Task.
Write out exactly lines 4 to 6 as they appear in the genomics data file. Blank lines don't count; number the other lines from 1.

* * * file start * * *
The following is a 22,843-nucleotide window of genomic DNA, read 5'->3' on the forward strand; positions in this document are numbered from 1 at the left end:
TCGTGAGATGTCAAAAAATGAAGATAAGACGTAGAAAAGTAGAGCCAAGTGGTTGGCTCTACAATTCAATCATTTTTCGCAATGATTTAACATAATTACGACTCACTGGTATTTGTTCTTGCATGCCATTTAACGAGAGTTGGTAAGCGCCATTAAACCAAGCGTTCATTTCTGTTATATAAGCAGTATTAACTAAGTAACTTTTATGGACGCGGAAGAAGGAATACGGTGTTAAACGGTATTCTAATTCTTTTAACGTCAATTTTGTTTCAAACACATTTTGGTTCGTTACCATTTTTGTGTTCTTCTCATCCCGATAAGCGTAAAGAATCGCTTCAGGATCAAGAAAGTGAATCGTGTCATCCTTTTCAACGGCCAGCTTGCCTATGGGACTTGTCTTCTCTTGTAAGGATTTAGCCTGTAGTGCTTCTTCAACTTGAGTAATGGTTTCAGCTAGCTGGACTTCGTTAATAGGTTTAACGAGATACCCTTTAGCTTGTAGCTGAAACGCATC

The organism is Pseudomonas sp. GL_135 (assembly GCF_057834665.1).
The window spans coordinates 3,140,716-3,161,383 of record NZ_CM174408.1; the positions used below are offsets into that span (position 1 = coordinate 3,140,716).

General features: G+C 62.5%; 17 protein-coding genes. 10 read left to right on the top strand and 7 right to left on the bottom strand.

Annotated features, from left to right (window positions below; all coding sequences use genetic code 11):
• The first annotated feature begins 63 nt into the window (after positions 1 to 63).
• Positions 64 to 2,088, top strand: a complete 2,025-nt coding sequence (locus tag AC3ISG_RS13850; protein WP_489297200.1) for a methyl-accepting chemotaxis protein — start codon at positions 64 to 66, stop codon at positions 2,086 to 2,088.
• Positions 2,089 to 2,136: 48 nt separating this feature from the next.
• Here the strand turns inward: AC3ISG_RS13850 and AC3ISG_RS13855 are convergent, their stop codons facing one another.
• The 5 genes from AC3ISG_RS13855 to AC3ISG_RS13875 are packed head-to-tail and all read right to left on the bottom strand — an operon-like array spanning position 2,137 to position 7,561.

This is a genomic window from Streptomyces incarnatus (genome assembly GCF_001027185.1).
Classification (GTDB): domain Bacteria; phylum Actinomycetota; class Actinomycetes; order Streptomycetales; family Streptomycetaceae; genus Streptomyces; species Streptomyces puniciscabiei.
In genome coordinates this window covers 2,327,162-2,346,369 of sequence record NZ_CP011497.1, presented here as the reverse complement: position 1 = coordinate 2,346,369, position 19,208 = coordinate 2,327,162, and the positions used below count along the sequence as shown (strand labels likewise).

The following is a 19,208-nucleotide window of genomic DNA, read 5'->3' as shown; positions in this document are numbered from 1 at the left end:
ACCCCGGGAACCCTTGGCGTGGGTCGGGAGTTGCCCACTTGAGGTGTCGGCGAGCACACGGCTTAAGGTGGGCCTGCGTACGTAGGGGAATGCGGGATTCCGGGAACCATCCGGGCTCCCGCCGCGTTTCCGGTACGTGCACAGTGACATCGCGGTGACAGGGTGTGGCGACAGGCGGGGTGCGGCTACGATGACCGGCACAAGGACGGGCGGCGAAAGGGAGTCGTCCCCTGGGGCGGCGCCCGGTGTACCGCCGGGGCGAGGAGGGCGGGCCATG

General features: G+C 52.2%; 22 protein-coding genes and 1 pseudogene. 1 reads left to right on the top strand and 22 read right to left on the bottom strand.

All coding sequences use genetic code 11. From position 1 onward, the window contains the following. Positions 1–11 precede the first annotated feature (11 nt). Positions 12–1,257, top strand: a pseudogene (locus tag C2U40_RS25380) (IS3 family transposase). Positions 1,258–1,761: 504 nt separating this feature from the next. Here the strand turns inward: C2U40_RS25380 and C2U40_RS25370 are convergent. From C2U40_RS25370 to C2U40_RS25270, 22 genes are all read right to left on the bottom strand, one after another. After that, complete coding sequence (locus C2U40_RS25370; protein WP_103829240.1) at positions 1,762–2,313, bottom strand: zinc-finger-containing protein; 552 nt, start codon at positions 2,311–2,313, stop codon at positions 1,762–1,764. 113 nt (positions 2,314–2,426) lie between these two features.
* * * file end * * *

The window spans coordinates 3,140,716-3,161,383 of record NZ_CM174408.1; the positions used below are offsets into that span (position 1 = coordinate 3,140,716).

General features: G+C 62.5%; 17 protein-coding genes. 10 read left to right on the top strand and 7 right to left on the bottom strand.

Annotated features, from left to right (window positions below; all coding sequences use genetic code 11):